Frantisek Brocek and David Eiser
Under Scotland’s fiscal framework, Scotland’s budget will be better off (than it would have been without tax devolution) if income tax revenues per capita grow more quickly than they do in the rest of the UK (rUK).
Some have argued that demographic projections for Scotland mean that the Scottish budget will almost inevitably lose out from this arrangement.
This is because Scotland’s old age dependency ratio (the ratio of those above working age to those of working age) is projected to grow more rapidly than rUK’s over the period to 2050. Seeing as those above working age pay less income tax per capita, a more rapid growth in this group will act to slow the growth of total income tax revenues per capita, relative to rUK.
But in this blog we show that the issue is more nuanced than this. This is because, as well as there being a difference between the average revenues per capita for those of working age compared to those above working age, there is also significant variation in income tax revenues per capita by age group within the working age population.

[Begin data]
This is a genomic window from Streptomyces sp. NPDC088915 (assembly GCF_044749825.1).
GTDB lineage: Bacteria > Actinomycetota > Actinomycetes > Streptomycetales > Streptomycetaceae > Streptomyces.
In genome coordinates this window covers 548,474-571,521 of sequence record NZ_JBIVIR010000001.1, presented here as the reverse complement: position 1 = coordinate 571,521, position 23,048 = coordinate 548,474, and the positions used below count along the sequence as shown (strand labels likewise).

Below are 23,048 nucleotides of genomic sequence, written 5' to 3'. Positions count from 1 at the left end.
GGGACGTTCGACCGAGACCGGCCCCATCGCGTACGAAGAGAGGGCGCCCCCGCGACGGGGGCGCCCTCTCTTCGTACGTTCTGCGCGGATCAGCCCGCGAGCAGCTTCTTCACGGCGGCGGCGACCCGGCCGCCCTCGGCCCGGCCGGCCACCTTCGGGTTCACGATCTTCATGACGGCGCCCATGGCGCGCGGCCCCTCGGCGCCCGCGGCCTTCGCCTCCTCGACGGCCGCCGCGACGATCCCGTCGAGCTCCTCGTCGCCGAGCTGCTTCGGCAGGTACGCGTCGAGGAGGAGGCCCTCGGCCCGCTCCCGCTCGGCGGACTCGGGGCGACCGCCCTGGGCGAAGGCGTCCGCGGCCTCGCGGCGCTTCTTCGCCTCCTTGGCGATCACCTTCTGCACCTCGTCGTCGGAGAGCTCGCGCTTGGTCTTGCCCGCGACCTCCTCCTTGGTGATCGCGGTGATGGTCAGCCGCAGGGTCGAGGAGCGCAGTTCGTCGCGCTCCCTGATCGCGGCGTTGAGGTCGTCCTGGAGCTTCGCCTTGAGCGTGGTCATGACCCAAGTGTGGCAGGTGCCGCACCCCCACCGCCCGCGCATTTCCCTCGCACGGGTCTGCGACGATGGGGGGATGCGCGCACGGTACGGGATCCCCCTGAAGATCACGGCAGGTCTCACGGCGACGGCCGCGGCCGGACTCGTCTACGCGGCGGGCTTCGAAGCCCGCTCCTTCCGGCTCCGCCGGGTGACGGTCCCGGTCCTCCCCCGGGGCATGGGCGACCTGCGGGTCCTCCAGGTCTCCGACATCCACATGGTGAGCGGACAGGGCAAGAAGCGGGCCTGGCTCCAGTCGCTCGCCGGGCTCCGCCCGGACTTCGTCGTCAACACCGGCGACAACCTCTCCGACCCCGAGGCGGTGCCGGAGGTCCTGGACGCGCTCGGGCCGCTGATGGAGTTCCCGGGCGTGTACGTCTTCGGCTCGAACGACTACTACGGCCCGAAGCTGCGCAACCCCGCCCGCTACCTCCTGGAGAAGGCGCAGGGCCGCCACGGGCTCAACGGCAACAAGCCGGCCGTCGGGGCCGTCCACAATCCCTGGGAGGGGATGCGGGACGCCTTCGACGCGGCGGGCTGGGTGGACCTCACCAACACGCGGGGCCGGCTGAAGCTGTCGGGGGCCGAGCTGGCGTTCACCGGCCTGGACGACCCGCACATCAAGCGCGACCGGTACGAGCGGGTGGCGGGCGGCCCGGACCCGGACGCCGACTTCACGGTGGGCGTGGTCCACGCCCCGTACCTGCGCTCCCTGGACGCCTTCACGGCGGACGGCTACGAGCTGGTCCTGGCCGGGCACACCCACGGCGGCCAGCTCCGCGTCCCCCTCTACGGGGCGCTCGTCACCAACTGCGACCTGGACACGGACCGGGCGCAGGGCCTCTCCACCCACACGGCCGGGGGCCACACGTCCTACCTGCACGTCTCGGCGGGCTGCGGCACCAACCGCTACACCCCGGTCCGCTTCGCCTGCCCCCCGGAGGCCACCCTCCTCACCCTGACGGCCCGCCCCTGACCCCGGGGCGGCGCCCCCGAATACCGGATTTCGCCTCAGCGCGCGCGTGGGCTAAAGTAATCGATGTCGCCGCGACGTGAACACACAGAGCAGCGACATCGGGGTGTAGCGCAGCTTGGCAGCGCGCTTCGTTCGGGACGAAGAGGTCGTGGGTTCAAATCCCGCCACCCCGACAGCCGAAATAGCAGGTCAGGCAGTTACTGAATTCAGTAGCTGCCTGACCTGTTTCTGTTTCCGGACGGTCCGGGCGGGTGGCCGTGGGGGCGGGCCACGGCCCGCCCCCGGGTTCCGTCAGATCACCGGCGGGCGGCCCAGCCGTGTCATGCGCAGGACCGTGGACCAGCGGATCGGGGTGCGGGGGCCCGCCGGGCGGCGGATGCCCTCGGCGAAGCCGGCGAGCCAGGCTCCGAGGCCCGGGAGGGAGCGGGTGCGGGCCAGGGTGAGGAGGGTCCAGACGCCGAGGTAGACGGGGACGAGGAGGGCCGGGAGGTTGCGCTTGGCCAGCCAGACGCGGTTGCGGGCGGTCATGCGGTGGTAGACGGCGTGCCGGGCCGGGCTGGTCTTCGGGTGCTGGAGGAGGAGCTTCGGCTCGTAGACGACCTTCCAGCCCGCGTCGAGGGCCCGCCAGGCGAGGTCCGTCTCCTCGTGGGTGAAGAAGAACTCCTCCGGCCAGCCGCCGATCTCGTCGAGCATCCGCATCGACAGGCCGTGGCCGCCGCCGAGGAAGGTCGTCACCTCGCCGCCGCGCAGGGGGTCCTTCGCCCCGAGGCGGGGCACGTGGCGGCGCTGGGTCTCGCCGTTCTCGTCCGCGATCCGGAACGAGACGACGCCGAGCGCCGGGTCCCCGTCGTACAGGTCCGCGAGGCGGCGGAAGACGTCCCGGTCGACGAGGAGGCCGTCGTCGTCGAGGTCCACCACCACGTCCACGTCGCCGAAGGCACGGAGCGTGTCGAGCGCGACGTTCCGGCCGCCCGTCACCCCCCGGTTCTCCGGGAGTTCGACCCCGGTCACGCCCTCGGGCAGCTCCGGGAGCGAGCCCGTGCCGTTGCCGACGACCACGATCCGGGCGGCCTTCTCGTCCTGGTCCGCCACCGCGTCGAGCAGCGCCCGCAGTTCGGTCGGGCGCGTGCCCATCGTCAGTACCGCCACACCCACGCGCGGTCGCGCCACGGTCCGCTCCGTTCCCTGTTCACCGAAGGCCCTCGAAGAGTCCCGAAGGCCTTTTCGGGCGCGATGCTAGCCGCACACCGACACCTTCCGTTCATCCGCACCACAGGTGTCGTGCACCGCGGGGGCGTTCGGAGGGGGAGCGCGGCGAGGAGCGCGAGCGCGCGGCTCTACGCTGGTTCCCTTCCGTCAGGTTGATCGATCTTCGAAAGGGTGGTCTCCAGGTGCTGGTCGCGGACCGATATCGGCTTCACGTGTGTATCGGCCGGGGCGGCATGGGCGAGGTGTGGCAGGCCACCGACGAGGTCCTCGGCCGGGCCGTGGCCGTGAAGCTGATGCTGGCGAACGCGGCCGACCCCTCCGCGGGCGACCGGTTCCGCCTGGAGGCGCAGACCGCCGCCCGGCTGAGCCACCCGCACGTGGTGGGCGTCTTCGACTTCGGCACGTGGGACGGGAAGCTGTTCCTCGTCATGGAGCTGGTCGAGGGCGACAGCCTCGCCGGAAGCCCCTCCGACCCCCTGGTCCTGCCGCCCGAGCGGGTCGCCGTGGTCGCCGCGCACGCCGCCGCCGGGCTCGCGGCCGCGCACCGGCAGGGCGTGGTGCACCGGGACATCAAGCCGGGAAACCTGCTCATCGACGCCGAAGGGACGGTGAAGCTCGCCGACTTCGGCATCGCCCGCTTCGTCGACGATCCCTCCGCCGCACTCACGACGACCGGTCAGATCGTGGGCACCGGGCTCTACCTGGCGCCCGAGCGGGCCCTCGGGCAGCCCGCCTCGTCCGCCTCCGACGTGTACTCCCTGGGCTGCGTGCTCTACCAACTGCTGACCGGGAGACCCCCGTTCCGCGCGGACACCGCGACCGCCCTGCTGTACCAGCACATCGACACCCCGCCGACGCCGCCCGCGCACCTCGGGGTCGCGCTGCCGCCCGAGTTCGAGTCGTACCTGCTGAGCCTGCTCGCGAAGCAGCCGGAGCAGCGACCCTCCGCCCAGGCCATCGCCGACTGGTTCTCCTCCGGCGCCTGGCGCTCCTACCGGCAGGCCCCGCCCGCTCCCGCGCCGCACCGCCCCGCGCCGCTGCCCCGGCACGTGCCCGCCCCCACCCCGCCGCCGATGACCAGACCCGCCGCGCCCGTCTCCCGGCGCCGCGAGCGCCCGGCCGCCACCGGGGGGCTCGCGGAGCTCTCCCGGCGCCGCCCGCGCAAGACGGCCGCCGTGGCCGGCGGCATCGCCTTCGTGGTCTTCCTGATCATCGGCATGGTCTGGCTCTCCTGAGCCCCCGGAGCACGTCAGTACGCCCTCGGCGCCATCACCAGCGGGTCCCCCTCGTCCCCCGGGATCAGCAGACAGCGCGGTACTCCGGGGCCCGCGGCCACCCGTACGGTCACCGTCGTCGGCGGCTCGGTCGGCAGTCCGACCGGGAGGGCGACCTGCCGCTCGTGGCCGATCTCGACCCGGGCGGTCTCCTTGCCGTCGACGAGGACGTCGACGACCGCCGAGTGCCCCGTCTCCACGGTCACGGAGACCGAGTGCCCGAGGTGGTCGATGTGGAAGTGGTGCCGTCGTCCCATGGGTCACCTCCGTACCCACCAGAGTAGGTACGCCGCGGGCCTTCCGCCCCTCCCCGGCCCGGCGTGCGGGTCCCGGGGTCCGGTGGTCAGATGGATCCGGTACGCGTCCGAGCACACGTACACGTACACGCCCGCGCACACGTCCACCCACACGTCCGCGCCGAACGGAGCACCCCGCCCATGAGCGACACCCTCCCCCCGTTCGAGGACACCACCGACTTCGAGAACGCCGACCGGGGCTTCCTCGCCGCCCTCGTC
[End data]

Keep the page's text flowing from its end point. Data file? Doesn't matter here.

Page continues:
When demographic projections by age group are taken into account on a more granular basis, it turns out that the operation of the fiscal framework might actually work in Scotland’s favour. Although Scotland’s old age population is projected to grow relatively more rapidly, its population of children and young adults (who pay little tax) is also projected to decline more rapidly. This more than offsets the impact of a faster growing older population in reducing the growth of income tax revenues per capita.Continue reading